Influence of Changing the Horizontal
Shear Across the Midlatitude Jet
Primitive Equation Model Run with
Two Shear Profiles
Plus cyclonic shear
• LC1, LC2, and LC3 depending on whether
added barotropic shear is zero, positive (i.e.,
cyclonic), or negative (i.e., anticyclonic)
• With
LC1 and LC2 Cyclone Evolutions
• The LC1 is more comparable to the Norwegian
lifecycle with strong temperature gradients in the
cold frontal region. The cold front eventually pinches
off the warm sector, which decreases in area
reminiscent of a Norwegian occlusion.
• In LC2 one sees the effects of stronger cyclonic mean
shear. The strongest temperature gradients in the
warm frontal zone with warm-core seclusion occurs
as baroclinicity associated with the extended bentback warm front encircles the low-pressure center.
LC3: Anticyclonic Shear
• A third category LC3 refers to open wave
cyclones (i.e., cyclones that never develop
occluded fronts) in which the cold front is
Major Mountain Barriers and
Land/Water Configurations Can Have a
Large Impact on Cyclone and Frontal
How Does Different Drag Between
Ocean and Land Change Cyclone and
Frontal Structures?
Adiabatic, Primitive Equation Model
Ocean Drag
Land Drag
No drag
The Impact of Mountains Barriers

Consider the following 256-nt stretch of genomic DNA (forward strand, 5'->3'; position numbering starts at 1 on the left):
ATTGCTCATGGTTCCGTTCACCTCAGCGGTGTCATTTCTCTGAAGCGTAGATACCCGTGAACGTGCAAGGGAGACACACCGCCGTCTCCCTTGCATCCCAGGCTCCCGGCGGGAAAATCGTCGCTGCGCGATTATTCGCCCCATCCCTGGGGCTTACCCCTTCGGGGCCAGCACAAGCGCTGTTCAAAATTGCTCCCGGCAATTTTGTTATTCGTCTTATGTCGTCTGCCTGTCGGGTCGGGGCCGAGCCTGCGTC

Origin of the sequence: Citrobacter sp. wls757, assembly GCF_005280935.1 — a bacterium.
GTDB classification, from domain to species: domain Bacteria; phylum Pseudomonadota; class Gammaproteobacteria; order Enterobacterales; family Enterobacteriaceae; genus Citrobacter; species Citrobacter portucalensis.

on Cyclone Structure
• Major topographic barriers can have a
profound influence on cyclone and frontal
• Barriers destroy low level front structures,
weaken cyclone circulations, create new
structures (e.g., lee troughs and windward
ridges), and restricts the motions of cold and
warm air.
• (show recent example)
Consider the U.S. Impacts
• When flow is relatively zonal synoptic
structures are greatly changed over and
downstream of the Rockies.
• Takes roughly 1000 km for structures to
appear more “classical”
• Classic reference: Palmen and Newton (1969)
Steenburgh and Mass (Mon. Wea.
Rev., 1994)
• Detailed modeling study of the cyclone/frontal
development east of the Rockies.
Conceptual Model
Boundary Between Descended Air off the Rockies
and Moist Air off the Gulf Produces Dry Lines
Dry Lines
Dry Lines
• Associated with large horizontal gradients in
moisture, but not necessarily temperature.
• Results from the interaction of cyclones and
fronts with large-scale terrain.
• Found over the U.S. Midwest, northern India,
China, central West Africa and other locations.
• Acts as a focus for convection, and particularly
severe convection.
• Most prevalent during spring/early summer
in U.S.
Dry Line
• Surface boundary between warm, moist air
and hot, dry air.
Surface dry line
Well-mixed warm air
Inversion or cap
Typical Dryline
Temperatures in
degrees Celsius
©1993 Oxford University Press -- From: Bluestein, Synoptic-Dynamic
Meteorology in Midlatitudes, Volume II
Dry Line
Plains Dry
©1993 Oxford
University Press -From: Bluestein,
Meteorology in
Volume II
Temperatures in
degrees Celsius
• Fundamentally the dry line represents a
trajectory discontinuity between moist
southerly flow and flow descending from
higher elevations.
• Can only happen relatively close to the
upstream barrier (no more than 1000 km)
since otherwise air would swing southward
behind the low system and thus would be cool
and somewhat moist.
Warm, Moist
Get Cold
Indian Dryline
Dew Point Gradients Associated
with Indian Dry Line
Dry Line: Tends to Move Eastward
During the Day and Westward At